Soviet violinist Georgi Yermolenko was a virtual prisoner in his hotel room in Perth, Australia, on Wednesday (14 August) as negotiations on his future movements reached a deadlock.
SV ZOOM INTO CU Yermolenko (2 shots)
SV PAN Ywermolenko escorted down corridor
SV Newsman trying unsuccessfully to interview
CU PAN Car drives off
SV Car arrives at airport (FREEZE FRAME SHOT)
GV ZOOM INTO Men entering side door at custom's hall
SV Airline signs (2 shots)
GV PAN Crowds inside custom's hall
SCU Officials hold back crowd
CU Union official Rob Cowles speaking
CU Rev. Lance Johnston speaking
COWLES: "We're going to block every attempt to get him out of here until he's been talked to by these people and so that we know definitely that he wants to go."
REPORTER: "How are you going to make absolutely sure that he has made up his mind one way or the other?"
COWLES: "Well, I think that those people closest to him are the people who would know it. I don't know, I've only just met him for two minutes."
REV. JOHNSTON: "I have no indication that he wants to go back. No indication whatsoever. The only indication I have in what he has said to me and my fellow priest Richard Borthwick here is that he wants to stay, even though we pointed out all the complications and difficulties that would be in his way if he did stay."
Yermolenko was relaxed and confident as he spoke with reporters in a city hotel. This was before a meeting with the President of the International Society for Musical Education...Professor Dmitri Kabalevsky. After four hours of talks Yermolenko was whisked away to Perth airport. He didn't seem as relaxed or confident as he was escorted away by the one hundred and forty kilogramme "Cultural Attache" of the Soviet Embassy, Mr. Alexandrov.
There was a small crowd of wellwishers outside the hotel to see him off.
After a twelve kilometre drive, the cars arrived at the airport with a distraught looking Yermolenko under close escort. The party took a devious route to arrive at one of the side doors to the custom's hall.
Inside the airport terminal a large crowd was gathering to protest against the young violinist's leaving. Many thought he was being taken again his will and the scene soon became tense as members of the crowd tried to enter the custom's hall and speak to Yermolenko. But the Russians remained locked inside. The only indication as to what was happening came from the few interested persons who were permitted to see Yermolenko.
A sound commentary is transcribed overpage with an on-camera introduction.
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Background: Soviet violinist Georgi Yermolenko was a virtual prisoner in his hotel room in Perth, Australia, on Wednesday (14 August) as negotiations on his future movements reached a deadlock.
Yermolanko and five other members of his party have twice been prevented by trade union action from leaving Australia since the 19-year-old violinist said on Sunday (11 August) he wanted political asylum.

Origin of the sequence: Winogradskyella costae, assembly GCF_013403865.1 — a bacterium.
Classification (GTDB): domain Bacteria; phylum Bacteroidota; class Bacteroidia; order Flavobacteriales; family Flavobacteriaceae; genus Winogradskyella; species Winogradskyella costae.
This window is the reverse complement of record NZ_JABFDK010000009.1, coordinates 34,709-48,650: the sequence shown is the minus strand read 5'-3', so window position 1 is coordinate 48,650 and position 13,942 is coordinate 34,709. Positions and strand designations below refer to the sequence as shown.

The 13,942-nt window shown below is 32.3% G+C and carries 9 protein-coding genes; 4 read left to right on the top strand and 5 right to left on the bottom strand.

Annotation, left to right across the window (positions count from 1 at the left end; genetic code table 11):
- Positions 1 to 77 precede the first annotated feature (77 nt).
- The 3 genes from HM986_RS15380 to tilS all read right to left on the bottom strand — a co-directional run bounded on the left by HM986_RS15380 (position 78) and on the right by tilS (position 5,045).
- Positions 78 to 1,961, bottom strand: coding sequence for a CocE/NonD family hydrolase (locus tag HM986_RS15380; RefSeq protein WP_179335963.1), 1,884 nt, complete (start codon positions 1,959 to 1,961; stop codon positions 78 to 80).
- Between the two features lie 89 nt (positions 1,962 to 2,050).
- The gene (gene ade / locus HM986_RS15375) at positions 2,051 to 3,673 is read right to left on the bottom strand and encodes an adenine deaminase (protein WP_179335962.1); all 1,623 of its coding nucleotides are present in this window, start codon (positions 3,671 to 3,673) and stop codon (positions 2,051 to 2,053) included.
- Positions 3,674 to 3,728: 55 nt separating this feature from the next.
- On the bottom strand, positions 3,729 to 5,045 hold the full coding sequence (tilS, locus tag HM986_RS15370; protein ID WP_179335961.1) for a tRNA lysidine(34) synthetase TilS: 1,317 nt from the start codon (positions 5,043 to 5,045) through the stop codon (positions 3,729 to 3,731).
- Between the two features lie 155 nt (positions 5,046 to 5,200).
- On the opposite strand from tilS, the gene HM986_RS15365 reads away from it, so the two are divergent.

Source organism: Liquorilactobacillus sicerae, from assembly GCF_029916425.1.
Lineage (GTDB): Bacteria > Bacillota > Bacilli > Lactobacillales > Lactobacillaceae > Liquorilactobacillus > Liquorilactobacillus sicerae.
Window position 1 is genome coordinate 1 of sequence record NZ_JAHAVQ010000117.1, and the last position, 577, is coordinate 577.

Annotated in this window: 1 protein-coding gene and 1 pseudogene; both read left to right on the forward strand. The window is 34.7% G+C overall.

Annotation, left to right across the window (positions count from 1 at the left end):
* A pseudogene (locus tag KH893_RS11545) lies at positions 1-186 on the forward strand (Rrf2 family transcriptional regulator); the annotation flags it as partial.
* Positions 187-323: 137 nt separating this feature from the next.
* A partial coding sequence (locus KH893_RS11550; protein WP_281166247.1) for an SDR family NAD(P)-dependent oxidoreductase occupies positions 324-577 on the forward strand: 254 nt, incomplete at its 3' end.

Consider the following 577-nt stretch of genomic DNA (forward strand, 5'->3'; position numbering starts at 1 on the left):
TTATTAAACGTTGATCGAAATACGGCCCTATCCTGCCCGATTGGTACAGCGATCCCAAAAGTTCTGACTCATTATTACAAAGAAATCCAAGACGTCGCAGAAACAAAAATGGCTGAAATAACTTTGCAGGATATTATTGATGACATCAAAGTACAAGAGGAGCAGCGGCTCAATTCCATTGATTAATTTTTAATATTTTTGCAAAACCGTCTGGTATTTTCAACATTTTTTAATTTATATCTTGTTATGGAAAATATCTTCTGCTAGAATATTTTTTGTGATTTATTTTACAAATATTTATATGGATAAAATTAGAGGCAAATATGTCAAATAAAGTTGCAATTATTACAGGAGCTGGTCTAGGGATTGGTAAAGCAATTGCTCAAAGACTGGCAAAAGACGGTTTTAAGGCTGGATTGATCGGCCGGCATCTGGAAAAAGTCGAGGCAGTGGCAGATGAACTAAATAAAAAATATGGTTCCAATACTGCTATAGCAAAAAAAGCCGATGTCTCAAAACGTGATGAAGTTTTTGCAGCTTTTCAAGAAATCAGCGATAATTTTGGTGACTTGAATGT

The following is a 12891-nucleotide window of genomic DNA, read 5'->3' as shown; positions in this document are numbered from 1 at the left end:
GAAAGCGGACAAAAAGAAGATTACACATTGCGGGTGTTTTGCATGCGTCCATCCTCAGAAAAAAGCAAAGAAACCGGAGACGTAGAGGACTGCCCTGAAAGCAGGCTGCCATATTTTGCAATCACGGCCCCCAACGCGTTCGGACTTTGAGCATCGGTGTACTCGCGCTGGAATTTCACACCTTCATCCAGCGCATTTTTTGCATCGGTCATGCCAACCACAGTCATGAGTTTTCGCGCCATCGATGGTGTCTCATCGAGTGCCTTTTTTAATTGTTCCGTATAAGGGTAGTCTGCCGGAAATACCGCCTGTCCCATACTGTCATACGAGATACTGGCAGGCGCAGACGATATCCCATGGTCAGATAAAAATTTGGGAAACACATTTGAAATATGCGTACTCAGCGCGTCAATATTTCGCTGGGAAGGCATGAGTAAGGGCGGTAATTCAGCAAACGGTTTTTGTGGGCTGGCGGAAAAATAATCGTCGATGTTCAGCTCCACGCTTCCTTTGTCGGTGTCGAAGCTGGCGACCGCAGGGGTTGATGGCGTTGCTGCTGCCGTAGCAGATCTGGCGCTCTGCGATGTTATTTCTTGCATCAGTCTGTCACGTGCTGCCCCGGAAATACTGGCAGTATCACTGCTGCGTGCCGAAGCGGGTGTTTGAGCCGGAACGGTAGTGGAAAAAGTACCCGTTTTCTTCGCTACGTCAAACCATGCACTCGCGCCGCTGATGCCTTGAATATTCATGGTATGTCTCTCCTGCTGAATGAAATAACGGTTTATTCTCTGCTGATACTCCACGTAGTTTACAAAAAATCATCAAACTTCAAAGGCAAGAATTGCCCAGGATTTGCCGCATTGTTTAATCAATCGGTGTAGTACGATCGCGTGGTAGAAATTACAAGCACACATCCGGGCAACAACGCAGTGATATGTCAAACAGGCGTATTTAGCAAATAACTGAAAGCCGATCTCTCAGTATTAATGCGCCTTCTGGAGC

Several hours later, following talks with Soviet officials, he said he wanted to return home.
But, on Monday (12 August) Transport Workers Union members prevented his departure by holding up his aircraft until they were certain he was not on it. They withdrew their ban on Tuesday (13 August) when assured Mr. Yermolenko did want to go home.
However another union, the Federated Clerks, which issues 'plane tickets instituted a ban saying they believed he was under duress to leave.
Industrial, diplomatic and legal have followed.
First Assistant Secretary of the Australian Foreign Affairs Department, Mr. Hugh Gilchrist, said he was given promises that Mr. Yermolenko and the rest of the party would not attempt to leave their hotel. He described the situation as an impasse. A new round of talks is expected on Thursday (15 August).
Earlier on Wednesday, Mr. Yermolenko, said, through an interpreter, he wanted to leave.
He told newsmen: "Russia is my homeland and without my homeland I cannot live."
But a spokesman for the Federated Clerks Union said the interview convinced him more than over that the violinist was under duress to return home.
On Monday it was a Transport Workers Union spokesman, Mr. Rob Cowles, who was adamant Yermolenko would not leave Perth airport:
One of those who spoke to Mr. Yermolenko, a member of a student quintet from the Moscow Musical College, was the Revered Lance Johnston. He said they young violinist wanted to stay in Australia.
SYNOPSIS: Soviet violinist Georgi Yermolenko was a virtual prisoner is his hotel room in Perth, Australia, on Wednesday after twice being prevented from leaving the country by trade union action. The first action came on Monday after the nineteen-year-old musician said he wanted political asylum.